"A human being should be able to change a diaper, plan an invasion, butcher a hog, conn a ship, design a building, write a sonnet, balance accounts, build a wall, set a bone, comfort the dying, take orders, give orders, cooperate, act alone, solve equations, analyze a new problem, pitch manure, program a computer, cook a tasty meal, fight efficiently, die gallantly. Specialization is for insects." (Robert A. Heinlein)

Saturday, 29 September 2012

The many steps of an Android Hello-World


As I promised on my last post, I couldn't resist not to write at least a hello-world application on my new phone. I went so through the, a bit long, task of installing the Android developer tools and writing my first program with it. I followed, step-by-step, instructions provided from Google Android SDK how-to pages. As a start I installed on my desktop computer but, soon, I'll try installing Android SDK on the EEEPC too.

Installation

The first step I took has been, of course, installing Eclipse IDE, a quite plain install from the software centre apart from some compatibility problem with Oracle Java 7. I had to revert to OpenJDK as default JVM in order to make Eclipse start.
The second step has been downloading and extracting Google's Android SDK. I though, at the beginning, about installing on a system folder like “/opt”, until I discovered that Android's Eclipse plug-in takes care of downloading and upgrading files on the SDK folder. I so went back to installing it on my home folder since running Eclipse as root user every time you have to do an upgrade is far from being advisable. By the way installing the SDK has only matter of extracting the downloaded file:
tar -xf android-sdk_r20.0.3-linux.tgz
Then I started Eclipse and selected the “Install new software” option from the “Help” menu opening the plug-in installation form. Here I added Google plug-in update URL (with the “Add...” button) and selected all the “Developer tools” items.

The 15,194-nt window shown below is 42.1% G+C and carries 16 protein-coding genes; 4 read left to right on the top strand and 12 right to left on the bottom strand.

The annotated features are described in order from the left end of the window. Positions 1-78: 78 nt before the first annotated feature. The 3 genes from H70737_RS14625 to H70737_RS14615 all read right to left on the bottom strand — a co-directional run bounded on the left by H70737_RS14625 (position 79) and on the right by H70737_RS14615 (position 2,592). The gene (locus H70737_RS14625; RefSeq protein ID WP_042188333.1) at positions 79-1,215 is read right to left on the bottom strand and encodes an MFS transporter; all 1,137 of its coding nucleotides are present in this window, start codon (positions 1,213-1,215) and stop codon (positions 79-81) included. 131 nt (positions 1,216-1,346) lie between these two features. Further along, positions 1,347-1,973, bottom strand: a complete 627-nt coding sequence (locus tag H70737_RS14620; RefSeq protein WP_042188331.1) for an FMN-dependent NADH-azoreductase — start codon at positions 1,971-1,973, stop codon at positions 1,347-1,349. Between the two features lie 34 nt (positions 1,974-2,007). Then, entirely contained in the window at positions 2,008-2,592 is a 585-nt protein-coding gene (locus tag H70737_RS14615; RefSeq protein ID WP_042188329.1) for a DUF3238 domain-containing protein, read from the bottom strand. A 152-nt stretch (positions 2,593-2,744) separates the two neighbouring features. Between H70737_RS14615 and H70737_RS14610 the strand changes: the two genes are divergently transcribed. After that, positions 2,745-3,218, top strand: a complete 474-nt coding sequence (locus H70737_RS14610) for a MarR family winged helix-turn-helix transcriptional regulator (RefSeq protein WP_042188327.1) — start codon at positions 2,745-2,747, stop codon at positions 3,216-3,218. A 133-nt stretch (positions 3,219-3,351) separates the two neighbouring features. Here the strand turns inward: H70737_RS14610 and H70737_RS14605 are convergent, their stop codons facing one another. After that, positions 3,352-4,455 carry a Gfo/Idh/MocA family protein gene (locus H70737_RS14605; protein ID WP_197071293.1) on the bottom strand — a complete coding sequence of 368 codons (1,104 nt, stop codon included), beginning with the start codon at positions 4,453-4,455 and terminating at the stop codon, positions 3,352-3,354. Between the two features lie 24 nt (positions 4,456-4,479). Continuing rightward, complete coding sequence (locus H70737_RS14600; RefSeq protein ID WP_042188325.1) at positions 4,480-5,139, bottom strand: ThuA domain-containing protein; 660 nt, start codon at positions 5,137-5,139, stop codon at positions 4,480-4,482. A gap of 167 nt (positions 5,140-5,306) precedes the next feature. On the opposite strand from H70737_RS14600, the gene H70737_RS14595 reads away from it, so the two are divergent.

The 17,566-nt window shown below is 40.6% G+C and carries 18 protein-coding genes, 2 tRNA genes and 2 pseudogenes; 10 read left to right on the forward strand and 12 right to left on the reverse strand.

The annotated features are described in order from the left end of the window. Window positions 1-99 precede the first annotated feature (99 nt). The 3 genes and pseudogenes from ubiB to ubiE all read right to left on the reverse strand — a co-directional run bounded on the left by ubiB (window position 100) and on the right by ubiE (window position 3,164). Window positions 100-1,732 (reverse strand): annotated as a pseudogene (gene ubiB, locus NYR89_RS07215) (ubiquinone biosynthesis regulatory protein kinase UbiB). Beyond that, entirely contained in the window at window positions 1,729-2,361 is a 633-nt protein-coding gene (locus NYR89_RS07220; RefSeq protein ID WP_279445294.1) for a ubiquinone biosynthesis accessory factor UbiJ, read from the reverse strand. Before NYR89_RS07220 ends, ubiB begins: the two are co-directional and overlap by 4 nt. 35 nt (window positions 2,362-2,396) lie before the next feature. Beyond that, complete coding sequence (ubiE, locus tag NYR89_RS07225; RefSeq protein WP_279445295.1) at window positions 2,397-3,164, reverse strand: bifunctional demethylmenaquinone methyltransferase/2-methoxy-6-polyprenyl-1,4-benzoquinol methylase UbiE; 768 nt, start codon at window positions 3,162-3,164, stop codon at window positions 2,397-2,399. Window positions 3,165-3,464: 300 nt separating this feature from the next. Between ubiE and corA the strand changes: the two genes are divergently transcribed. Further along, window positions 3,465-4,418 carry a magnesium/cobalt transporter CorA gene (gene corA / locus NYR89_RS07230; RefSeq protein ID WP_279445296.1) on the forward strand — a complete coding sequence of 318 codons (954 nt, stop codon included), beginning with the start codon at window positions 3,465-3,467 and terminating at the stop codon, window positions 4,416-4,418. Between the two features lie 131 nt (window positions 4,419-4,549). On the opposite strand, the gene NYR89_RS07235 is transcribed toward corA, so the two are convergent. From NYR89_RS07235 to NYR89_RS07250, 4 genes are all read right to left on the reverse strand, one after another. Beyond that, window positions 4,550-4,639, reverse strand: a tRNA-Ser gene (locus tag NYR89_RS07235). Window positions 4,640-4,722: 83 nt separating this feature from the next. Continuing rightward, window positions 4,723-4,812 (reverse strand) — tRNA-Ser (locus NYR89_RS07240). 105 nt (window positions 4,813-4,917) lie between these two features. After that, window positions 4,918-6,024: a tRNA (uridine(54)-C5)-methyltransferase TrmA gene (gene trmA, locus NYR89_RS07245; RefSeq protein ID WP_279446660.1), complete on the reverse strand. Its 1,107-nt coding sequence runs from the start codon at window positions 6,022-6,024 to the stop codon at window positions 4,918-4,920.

After some usual license agreement the download and install process started until it eventually asked for Eclipse restart.
Once Eclipse started back I've been asked to select the SDK versions to download from a package manager window. I selected the suggested versions, latest 4.1 and the universally available 2.2 plus the 2.3 installed on my phone.
The plug-in started so the long process of downloading all is necessary for Android development in any of the versions selected. Must be noted that, while downloading files, I've been asked for authentication to download some (Motorola-specific) files stored on Motorola servers. I simply selected the “Cancel” option a tenth of times and proceeded without any problem. 

First Application

As plug-in installation at last completed I started the new Android application wizard. I've been so asked for application name and other building details.
Then a form asked for application icon attributes.
Followed by information to create an initial activity (the base of an Android application GUI).
after that I've been asked to downloaded some missing dependencies.
I'll have to keep it in mind to be online while creating new projects when I'll install Android SDK on the EEEPC.
This plug-in comes out with a “hello-world ready” application. At last here is my first project.

First run (on a virtual device)

In mobile development there are two ways to test your program: you can deploy it on a real device, like your phone, or you can test it on a virtual one emulated by the development computer. Virtual devices allow you to test your application on every imaginable hardware but are definitively slower than real device testing which is, on the other side, limited to what you physically own. To deploy and test my application I had so to prepare a AVD (Android Virtual Device) first. The plug-in provides a AVD manager interface from where is possible to define the virtual device details
So here is my hello-world running on AVD:

First run (on a real device)

Of course only running on a real device gives you the “real taste” of your application. Google how-to is quite easy on this point: just connect your device with USB, enable the “USB Debug” on your phone settings and run your application from Eclipse … All I got was a device selection window with a unrecognised device (with serial number “??????????????”) I couldn't select. After a brief search on the 'net I got an answer on this Stack Overflow post. I checked so the phone serial number with the “lsusb” command and I got the following line (among the others):
Bus 002 Device 003: ID 1004:61fc LG Electronics, Inc.
Then I created android the rules file
sudo gedit /etc/udev/rules.d/51.android.rules
with the following text inside (all in one line)
SUBSYSTEM=="usb", ATTR{idVendor}=="1004", MODE="0666", GROUP="plugdev"
after restarting my computer the device was eventually recognized
and I could run see my application running directly on my phone